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Flu rates are based on all known knowledge, population testing, etc. We don't have that for covid-19. If you want a good apple-to-apples comparison of lethality of another pandemic, you need to find CFR numbers that were available during the pandemic. That is what I provided in my post. Here is the source I got them from [0] which gives the CFR at the 10-week mark for H1N1, somewhat similar to where we are now. Here's the relevant quote:

>"The overall case fatality rate as of 16 July 2009 (10 weeks after the first international alert) with pandemic H1N1 influenza varied from 0.1% to 5.1% depending on the country."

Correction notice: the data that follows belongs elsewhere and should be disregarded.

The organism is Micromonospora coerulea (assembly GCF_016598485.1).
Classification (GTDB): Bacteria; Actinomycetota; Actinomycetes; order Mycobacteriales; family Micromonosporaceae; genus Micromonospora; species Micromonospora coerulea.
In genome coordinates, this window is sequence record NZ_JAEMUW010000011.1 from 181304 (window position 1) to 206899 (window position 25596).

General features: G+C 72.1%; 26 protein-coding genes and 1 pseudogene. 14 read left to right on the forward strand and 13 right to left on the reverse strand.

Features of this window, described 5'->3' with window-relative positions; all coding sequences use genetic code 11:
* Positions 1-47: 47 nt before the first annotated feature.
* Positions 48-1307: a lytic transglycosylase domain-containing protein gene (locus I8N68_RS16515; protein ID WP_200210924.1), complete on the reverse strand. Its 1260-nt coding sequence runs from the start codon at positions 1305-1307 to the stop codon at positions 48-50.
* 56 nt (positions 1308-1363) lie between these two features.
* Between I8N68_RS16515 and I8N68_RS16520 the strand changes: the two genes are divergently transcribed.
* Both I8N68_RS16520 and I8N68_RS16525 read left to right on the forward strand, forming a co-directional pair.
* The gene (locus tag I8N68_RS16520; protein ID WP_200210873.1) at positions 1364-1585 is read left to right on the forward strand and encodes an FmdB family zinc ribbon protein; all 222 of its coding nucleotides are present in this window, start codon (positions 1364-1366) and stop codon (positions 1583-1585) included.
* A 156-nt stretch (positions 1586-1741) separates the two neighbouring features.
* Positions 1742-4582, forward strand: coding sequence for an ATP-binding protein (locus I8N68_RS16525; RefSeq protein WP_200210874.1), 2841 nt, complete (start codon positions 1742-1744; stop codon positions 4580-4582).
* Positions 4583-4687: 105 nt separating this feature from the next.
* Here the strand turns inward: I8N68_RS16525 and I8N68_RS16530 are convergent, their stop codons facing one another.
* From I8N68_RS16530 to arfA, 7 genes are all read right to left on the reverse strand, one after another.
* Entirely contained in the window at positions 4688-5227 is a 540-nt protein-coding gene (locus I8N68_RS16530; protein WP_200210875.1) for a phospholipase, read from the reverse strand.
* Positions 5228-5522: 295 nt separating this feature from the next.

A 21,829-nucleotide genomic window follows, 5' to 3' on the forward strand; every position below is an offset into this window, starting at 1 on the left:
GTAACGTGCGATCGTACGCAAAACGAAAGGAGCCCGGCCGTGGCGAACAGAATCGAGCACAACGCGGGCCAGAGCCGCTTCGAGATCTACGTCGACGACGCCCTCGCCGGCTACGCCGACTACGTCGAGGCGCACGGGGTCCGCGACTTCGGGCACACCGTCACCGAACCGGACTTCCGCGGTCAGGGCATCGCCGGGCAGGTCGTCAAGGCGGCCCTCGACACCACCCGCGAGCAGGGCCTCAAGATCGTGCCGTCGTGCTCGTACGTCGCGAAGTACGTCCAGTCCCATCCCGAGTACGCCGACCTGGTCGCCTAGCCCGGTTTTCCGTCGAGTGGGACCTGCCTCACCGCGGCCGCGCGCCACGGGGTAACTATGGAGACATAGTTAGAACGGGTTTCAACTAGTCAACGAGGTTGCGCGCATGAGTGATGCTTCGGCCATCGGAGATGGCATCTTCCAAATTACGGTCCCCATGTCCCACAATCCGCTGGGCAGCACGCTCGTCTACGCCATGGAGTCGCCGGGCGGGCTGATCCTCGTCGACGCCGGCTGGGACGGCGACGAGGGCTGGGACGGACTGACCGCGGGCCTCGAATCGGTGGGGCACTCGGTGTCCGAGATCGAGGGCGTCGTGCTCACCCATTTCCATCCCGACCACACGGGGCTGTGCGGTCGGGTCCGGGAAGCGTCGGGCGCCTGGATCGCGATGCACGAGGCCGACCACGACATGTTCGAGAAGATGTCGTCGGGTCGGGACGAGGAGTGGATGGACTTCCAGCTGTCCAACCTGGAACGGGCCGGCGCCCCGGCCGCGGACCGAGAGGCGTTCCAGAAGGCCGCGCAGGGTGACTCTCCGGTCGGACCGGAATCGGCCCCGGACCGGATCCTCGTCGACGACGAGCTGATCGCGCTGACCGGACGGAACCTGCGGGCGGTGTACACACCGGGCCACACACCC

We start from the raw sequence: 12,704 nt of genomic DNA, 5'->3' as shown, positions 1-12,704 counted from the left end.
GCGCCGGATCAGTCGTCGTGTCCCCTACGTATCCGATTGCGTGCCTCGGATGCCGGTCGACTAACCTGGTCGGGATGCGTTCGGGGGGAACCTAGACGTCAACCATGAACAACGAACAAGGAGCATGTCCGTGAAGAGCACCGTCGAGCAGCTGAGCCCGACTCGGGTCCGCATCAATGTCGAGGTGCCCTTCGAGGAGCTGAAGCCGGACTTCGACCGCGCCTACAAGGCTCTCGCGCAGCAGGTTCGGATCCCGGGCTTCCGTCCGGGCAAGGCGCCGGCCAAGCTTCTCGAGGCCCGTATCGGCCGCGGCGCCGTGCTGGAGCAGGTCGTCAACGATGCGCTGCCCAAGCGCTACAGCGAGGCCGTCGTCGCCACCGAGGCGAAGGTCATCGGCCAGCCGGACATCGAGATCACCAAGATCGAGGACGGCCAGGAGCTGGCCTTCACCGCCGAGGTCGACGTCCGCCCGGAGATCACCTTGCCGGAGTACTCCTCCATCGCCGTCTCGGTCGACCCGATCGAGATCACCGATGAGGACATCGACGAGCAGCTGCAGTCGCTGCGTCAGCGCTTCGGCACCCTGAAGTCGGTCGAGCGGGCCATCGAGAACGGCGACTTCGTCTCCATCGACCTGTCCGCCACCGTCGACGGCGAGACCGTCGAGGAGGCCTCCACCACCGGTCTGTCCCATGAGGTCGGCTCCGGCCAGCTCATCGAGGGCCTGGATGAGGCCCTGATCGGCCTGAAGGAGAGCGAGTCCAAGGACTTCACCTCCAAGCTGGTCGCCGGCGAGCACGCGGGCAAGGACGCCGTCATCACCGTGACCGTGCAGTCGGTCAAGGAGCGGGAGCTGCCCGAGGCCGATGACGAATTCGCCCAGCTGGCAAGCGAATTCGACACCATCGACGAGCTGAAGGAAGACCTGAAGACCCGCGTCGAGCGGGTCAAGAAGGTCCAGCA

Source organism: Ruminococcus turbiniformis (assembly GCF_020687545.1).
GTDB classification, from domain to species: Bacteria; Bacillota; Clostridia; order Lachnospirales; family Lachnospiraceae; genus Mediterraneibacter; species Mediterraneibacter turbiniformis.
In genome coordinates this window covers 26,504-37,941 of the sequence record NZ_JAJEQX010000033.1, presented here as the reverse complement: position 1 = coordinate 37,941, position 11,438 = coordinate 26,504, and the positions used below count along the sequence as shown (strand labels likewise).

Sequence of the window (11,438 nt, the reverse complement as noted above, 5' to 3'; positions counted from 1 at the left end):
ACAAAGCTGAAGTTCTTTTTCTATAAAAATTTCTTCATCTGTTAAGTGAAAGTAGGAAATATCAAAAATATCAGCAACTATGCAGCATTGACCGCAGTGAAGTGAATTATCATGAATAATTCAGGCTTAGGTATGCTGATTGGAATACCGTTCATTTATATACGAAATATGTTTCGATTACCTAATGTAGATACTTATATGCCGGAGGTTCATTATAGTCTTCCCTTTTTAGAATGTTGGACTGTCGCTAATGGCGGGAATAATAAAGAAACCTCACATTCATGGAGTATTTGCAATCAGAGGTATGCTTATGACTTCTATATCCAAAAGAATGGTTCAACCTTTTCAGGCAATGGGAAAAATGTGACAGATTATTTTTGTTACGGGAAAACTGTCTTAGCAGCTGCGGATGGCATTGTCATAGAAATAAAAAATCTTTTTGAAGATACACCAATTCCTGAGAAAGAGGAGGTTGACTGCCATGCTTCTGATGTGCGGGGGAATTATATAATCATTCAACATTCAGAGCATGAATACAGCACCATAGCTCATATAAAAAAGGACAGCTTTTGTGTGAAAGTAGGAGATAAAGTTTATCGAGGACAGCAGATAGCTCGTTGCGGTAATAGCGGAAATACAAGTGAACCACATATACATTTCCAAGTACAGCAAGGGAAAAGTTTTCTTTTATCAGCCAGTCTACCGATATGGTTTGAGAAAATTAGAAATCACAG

[0] https://www.cebm.net/covid-19/global-covid-19-case-fatality-...




The amount of testing for influenza is nugatory. Most of the CDC data is collected by surveys, not tests.


There are near instant tests for flue in most every urgent care center I've been to (easier and faster than getting a dr appt.)

Whenever I have gone or brought my kids when sick, they perform the test to rule out any potential need for antibiotics. When I asked, they said it's systematically reported to the the CDC as part of their flu surveillance system, whether positive or negative. That surveillance network is significantly more robust than a survey.




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